In Pentiment, you play as Andreas Marler, a journeyman artist in the scriptorium of a sixteenth-century Bavarian monastery. From his lodgings in a peasant’s hovel, Marler spends his days working on his masterpiece and his nights disturbed by dreams of Socrates and Saint Grobian. That is until the visiting Baron Baron Lorenz Rothvogel is stabbed dead in the Chapter House, and our friend, the infirm Brother Piero, is found ‘in flagrante delicto’ (definition: ‘in the very act of wrongdoing, especially in an act of sexual misconduct).
I appeal to the archdeacon’s enquiry in aid of Piero – and cast blame for the killing on the widow Ottilia. On my word, she is dragged before the town and garrotted to death. Billed as a “narrative game most unexpected”, Pentiment has plenty more surprises in store.
Pentiment is a narrative adventure game developed by Obsidian Entertainment. They are responsible for some of the best role-playing games of the 2000s and some of the least memorable since. The old guard has left the company, and new recruits have joined. It has become a ship of Theseus – if the planks are replaced over time, will it remain the same ship? If Pentiment is Obsidian’s answer to that question, it is an unequivocal yes.
Josh Sawyer, of Icewind Dale and Fallout fame, is the gangplank that stretches out between the old and the new. The grizzled veteran is one of Obsidian’s last surviving, and his talent drips from each of Pentiment’s frames. He served as the game’s director – but that’s understating it – he first pitched the concept that would become Pentiment while working at Black Isle, Obsidian’s ancestor, and has been refining it ever since.
The game is deeply personal, bordering on autobiographical. It’s hard to shake the feeling that we are not playing as Andreas but as Josh. The masterpiece he is straining to finish is not the work at the monastery but the game we are playing. That Andreas’ disillusionment about the style of his commissions is Sawyer’s. Nothing in the game is what it seems, and the murder mystery plot is the least of it.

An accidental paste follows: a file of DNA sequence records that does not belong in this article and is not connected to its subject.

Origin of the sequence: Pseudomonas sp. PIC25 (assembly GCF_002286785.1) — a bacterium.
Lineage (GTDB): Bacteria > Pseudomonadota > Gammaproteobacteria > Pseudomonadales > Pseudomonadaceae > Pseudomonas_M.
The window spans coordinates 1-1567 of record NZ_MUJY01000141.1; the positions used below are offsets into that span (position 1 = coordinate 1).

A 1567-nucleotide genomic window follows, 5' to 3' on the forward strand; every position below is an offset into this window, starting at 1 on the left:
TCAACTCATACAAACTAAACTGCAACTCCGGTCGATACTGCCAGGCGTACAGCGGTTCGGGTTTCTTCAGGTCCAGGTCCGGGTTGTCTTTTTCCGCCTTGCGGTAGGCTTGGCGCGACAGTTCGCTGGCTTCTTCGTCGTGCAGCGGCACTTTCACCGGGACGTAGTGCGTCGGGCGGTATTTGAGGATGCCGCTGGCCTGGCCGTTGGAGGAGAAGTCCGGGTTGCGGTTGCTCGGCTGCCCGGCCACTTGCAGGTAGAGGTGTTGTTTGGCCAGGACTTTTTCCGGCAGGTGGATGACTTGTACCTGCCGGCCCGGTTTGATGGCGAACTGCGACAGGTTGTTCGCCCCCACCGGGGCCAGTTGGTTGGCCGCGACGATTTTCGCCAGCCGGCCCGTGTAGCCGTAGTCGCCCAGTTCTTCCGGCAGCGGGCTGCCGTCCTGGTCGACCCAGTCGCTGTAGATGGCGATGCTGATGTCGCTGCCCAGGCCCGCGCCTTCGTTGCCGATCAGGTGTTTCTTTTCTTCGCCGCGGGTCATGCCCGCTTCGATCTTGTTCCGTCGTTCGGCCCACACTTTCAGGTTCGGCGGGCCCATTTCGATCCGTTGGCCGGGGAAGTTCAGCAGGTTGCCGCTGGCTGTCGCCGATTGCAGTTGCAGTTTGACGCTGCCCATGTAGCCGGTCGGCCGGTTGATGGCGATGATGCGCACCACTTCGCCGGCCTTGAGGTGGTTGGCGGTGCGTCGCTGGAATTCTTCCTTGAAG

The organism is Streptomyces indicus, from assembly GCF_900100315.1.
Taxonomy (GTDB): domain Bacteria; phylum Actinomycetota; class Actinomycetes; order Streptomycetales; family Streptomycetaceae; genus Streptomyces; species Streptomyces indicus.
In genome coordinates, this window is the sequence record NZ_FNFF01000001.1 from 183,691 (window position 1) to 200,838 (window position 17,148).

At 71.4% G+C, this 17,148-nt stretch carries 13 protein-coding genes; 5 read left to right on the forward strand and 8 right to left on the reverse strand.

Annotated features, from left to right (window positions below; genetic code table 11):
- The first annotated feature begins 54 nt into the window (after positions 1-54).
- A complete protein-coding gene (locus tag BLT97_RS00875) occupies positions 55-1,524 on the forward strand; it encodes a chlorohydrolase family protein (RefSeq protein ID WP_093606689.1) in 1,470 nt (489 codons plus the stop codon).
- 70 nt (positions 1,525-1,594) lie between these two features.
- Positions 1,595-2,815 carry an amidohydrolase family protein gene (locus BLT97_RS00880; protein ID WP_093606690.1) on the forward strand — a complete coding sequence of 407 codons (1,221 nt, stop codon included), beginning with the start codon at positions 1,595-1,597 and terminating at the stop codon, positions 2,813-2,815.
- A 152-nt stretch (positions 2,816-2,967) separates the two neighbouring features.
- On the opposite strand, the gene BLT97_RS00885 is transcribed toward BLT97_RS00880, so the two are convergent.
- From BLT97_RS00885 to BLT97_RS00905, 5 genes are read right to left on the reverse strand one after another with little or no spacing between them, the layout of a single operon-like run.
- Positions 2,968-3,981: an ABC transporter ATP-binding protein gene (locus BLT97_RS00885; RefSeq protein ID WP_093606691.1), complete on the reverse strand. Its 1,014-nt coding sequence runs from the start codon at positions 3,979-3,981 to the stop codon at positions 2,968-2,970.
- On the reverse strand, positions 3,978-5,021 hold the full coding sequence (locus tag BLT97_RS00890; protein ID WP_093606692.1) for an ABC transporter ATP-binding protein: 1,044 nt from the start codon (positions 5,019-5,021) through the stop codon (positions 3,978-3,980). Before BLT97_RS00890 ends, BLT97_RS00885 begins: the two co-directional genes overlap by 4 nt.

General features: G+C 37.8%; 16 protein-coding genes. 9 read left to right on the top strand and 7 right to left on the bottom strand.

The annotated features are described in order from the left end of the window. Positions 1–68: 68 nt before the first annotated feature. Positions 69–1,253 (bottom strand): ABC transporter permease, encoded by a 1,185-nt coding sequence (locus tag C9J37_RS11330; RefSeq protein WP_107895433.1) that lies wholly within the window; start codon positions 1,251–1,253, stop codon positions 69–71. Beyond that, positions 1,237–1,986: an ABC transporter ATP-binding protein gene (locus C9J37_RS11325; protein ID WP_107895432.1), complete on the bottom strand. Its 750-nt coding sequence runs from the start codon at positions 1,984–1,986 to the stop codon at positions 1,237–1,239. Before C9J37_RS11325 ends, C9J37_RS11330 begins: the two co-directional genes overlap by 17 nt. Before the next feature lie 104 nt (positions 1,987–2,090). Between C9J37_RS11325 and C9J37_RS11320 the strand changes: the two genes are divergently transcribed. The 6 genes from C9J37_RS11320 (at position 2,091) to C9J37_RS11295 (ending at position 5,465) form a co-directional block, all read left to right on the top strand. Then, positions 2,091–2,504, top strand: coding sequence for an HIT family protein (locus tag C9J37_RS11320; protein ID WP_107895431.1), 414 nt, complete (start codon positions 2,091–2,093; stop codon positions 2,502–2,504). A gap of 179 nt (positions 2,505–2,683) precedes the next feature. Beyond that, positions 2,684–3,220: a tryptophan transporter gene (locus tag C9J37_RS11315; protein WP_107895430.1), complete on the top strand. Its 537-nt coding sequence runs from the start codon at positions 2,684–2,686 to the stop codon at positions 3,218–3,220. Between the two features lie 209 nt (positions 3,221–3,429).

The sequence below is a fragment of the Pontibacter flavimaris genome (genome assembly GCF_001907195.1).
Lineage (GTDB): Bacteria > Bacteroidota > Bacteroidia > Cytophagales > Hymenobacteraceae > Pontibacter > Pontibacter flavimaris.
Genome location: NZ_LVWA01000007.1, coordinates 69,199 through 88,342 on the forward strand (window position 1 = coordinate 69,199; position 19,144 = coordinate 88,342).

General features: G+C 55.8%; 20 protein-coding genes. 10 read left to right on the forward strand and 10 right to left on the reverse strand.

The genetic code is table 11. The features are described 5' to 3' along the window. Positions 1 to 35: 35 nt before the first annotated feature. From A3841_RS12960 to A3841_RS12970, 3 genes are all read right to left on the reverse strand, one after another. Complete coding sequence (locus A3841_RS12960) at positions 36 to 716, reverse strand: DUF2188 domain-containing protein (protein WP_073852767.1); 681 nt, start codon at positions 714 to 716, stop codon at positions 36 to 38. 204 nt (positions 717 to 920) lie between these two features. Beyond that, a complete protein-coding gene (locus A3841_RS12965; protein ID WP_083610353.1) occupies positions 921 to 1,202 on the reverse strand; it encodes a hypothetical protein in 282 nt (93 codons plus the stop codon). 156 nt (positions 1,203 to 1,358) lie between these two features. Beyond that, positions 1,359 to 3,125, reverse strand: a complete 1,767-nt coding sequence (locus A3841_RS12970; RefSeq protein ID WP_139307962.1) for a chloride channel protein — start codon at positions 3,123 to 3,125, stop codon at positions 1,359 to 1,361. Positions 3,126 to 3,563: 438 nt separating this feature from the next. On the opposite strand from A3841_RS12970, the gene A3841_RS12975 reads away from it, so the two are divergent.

Pentiment is set at a time of social upheaval. That turbulent priest, Martin Luther, the Reformation, the printing press and revolt are the thing of dinner table conversations. The vast cast of characters embody different archetypes and clash against each other in a fierce dialectical struggle. Tradition fights as a bulwark against progress, peasants rise against the power of church and state, and women stir about their patriarchs.
The game is delicate in its critique – when a nun gets all sophomoric about feminism in the Aeneid, it’s jarring because it’s the exception. As a rule, revolutions can go too far, the masses aren’t perfect, religion can be corrupted, and the religious can corrupt.
Sawyer’s love of the setting is literally scrawled across the screen. He aims to sell it, not sell it out. As players, we are vested with the power to take sides, make enemies and forge alliances. And though ultimately, we cannot halt the march of time – the printing press is coming – we can do enough to make our mark and, hopefully, finish our masterpiece in time.
There are no high-octane action sequences in this game. You won’t be clearing goblins out of dungeons and levelling up your sword. Instead, the moment-to-moment gameplay is dialogue, punctuated by first-person puzzles, eating food, and examining the world around you. That’s to its credit – no attention has been diverted from its mission to engage your mind and make you think.
The title, Pentiment, refers to a part of a painting concealed by revisions that are later exposed. After one playthrough of Pentiment, I’m sure I have barely scratched at the first layer of twenty years of texture.